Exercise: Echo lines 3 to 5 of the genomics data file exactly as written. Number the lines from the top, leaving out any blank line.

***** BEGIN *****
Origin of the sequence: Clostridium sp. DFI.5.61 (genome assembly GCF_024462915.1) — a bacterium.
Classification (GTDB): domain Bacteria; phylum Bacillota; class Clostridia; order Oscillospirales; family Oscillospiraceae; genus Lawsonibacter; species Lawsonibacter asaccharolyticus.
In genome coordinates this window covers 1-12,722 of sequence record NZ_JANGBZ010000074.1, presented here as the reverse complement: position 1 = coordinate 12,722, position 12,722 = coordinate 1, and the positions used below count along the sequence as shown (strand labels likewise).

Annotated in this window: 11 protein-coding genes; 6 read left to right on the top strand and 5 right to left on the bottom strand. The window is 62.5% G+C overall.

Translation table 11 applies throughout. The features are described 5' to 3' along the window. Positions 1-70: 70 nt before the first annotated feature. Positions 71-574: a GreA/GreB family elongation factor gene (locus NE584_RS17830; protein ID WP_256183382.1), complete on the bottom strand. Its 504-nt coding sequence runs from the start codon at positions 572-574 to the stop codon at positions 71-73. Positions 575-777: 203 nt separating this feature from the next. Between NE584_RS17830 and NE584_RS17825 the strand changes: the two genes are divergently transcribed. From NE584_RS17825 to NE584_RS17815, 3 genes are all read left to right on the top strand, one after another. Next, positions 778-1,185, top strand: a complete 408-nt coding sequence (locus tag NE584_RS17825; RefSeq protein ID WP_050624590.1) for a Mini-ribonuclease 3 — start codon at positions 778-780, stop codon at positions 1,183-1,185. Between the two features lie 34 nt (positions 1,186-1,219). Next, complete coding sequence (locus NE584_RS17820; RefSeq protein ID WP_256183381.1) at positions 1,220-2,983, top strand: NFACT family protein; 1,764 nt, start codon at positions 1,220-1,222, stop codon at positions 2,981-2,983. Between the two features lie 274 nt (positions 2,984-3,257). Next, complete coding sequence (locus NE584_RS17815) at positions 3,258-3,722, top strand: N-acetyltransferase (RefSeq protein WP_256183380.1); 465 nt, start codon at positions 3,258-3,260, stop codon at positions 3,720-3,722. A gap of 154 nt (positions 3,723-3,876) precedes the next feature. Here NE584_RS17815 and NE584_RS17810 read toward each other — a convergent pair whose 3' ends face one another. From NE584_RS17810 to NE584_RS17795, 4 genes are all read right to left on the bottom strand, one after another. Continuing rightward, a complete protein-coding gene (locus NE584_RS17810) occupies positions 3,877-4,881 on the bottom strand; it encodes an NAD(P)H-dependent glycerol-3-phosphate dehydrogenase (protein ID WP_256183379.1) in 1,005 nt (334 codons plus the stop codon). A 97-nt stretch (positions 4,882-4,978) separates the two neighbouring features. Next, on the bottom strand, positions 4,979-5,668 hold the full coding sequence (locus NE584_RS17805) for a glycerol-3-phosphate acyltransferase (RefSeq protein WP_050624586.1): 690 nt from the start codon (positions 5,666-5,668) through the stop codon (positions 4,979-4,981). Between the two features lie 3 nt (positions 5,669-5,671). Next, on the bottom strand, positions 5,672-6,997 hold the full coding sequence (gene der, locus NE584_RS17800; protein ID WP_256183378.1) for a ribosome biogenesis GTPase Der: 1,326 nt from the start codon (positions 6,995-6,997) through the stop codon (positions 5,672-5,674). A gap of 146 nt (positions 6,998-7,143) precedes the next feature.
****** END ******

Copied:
In genome coordinates this window covers 1-12,722 of sequence record NZ_JANGBZ010000074.1, presented here as the reverse complement: position 1 = coordinate 12,722, position 12,722 = coordinate 1, and the positions used below count along the sequence as shown (strand labels likewise).

Annotated in this window: 11 protein-coding genes; 6 read left to right on the top strand and 5 right to left on the bottom strand. The window is 62.5% G+C overall.

Translation table 11 applies throughout. The features are described 5' to 3' along the window. Positions 1-70: 70 nt before the first annotated feature. Positions 71-574: a GreA/GreB family elongation factor gene (locus NE584_RS17830; protein ID WP_256183382.1), complete on the bottom strand. Its 504-nt coding sequence runs from the start codon at positions 572-574 to the stop codon at positions 71-73. Positions 575-777: 203 nt separating this feature from the next. Between NE584_RS17830 and NE584_RS17825 the strand changes: the two genes are divergently transcribed. From NE584_RS17825 to NE584_RS17815, 3 genes are all read left to right on the top strand, one after another. Next, positions 778-1,185, top strand: a complete 408-nt coding sequence (locus tag NE584_RS17825; RefSeq protein ID WP_050624590.1) for a Mini-ribonuclease 3 — start codon at positions 778-780, stop codon at positions 1,183-1,185. Between the two features lie 34 nt (positions 1,186-1,219). Next, complete coding sequence (locus NE584_RS17820; RefSeq protein ID WP_256183381.1) at positions 1,220-2,983, top strand: NFACT family protein; 1,764 nt, start codon at positions 1,220-1,222, stop codon at positions 2,981-2,983. Between the two features lie 274 nt (positions 2,984-3,257). Next, complete coding sequence (locus NE584_RS17815) at positions 3,258-3,722, top strand: N-acetyltransferase (RefSeq protein WP_256183380.1); 465 nt, start codon at positions 3,258-3,260, stop codon at positions 3,720-3,722. A gap of 154 nt (positions 3,723-3,876) precedes the next feature. Here NE584_RS17815 and NE584_RS17810 read toward each other — a convergent pair whose 3' ends face one another. From NE584_RS17810 to NE584_RS17795, 4 genes are all read right to left on the bottom strand, one after another. Continuing rightward, a complete protein-coding gene (locus NE584_RS17810) occupies positions 3,877-4,881 on the bottom strand; it encodes an NAD(P)H-dependent glycerol-3-phosphate dehydrogenase (protein ID WP_256183379.1) in 1,005 nt (334 codons plus the stop codon). A 97-nt stretch (positions 4,882-4,978) separates the two neighbouring features. Next, on the bottom strand, positions 4,979-5,668 hold the full coding sequence (locus NE584_RS17805) for a glycerol-3-phosphate acyltransferase (RefSeq protein WP_050624586.1): 690 nt from the start codon (positions 5,666-5,668) through the stop codon (positions 4,979-4,981). Between the two features lie 3 nt (positions 5,669-5,671). Next, on the bottom strand, positions 5,672-6,997 hold the full coding sequence (gene der, locus NE584_RS17800; protein ID WP_256183378.1) for a ribosome biogenesis GTPase Der: 1,326 nt from the start codon (positions 6,995-6,997) through the stop codon (positions 5,672-5,674). A gap of 146 nt (positions 6,998-7,143) precedes the next feature.